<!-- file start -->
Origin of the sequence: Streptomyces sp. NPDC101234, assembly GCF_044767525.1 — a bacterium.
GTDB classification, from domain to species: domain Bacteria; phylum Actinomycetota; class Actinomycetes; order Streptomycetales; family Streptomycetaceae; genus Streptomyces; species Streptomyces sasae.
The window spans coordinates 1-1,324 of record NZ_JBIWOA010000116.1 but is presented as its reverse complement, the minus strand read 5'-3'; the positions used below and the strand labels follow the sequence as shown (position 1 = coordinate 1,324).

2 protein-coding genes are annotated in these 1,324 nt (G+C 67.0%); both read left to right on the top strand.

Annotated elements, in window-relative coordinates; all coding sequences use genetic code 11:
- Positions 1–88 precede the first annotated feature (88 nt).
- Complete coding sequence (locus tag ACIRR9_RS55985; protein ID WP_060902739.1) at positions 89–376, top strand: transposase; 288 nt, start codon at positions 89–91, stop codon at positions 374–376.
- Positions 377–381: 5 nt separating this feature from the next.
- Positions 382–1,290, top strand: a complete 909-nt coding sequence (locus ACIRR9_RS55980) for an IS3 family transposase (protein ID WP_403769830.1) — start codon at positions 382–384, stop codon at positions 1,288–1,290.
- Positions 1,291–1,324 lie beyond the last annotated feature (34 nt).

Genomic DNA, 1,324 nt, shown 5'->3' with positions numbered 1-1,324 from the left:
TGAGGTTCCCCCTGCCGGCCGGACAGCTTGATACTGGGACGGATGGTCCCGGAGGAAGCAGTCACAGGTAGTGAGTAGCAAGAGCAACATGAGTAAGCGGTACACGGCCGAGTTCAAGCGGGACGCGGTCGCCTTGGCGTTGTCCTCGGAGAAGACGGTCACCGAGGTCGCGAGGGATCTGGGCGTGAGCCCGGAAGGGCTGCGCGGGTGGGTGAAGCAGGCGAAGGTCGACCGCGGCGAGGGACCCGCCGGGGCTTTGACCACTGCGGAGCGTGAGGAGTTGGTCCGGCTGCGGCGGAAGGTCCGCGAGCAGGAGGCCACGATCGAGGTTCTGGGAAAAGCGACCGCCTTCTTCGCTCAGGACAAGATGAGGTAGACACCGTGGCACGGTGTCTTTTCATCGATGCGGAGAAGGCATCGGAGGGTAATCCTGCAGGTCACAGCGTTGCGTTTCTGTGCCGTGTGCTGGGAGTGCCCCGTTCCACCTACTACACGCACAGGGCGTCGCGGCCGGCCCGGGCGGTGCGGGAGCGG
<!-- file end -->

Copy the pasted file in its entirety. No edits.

Origin of the sequence: Streptomyces sp. NPDC101234, assembly GCF_044767525.1 — a bacterium.
GTDB classification, from domain to species: domain Bacteria; phylum Actinomycetota; class Actinomycetes; order Streptomycetales; family Streptomycetaceae; genus Streptomyces; species Streptomyces sasae.
The window spans coordinates 1-1,324 of record NZ_JBIWOA010000116.1 but is presented as its reverse complement, the minus strand read 5'-3'; the positions used below and the strand labels follow the sequence as shown (position 1 = coordinate 1,324).

2 protein-coding genes are annotated in these 1,324 nt (G+C 67.0%); both read left to right on the top strand.

Annotated elements, in window-relative coordinates; all coding sequences use genetic code 11:
- Positions 1–88 precede the first annotated feature (88 nt).
- Complete coding sequence (locus tag ACIRR9_RS55985; protein ID WP_060902739.1) at positions 89–376, top strand: transposase; 288 nt, start codon at positions 89–91, stop codon at positions 374–376.
- Positions 377–381: 5 nt separating this feature from the next.
- Positions 382–1,290, top strand: a complete 909-nt coding sequence (locus ACIRR9_RS55980) for an IS3 family transposase (protein ID WP_403769830.1) — start codon at positions 382–384, stop codon at positions 1,288–1,290.
- Positions 1,291–1,324 lie beyond the last annotated feature (34 nt).

Genomic DNA, 1,324 nt, shown 5'->3' with positions numbered 1-1,324 from the left:
TGAGGTTCCCCCTGCCGGCCGGACAGCTTGATACTGGGACGGATGGTCCCGGAGGAAGCAGTCACAGGTAGTGAGTAGCAAGAGCAACATGAGTAAGCGGTACACGGCCGAGTTCAAGCGGGACGCGGTCGCCTTGGCGTTGTCCTCGGAGAAGACGGTCACCGAGGTCGCGAGGGATCTGGGCGTGAGCCCGGAAGGGCTGCGCGGGTGGGTGAAGCAGGCGAAGGTCGACCGCGGCGAGGGACCCGCCGGGGCTTTGACCACTGCGGAGCGTGAGGAGTTGGTCCGGCTGCGGCGGAAGGTCCGCGAGCAGGAGGCCACGATCGAGGTTCTGGGAAAAGCGACCGCCTTCTTCGCTCAGGACAAGATGAGGTAGACACCGTGGCACGGTGTCTTTTCATCGATGCGGAGAAGGCATCGGAGGGTAATCCTGCAGGTCACAGCGTTGCGTTTCTGTGCCGTGTGCTGGGAGTGCCCCGTTCCACCTACTACACGCACAGGGCGTCGCGGCCGGCCCGGGCGGTGCGGGAGCGG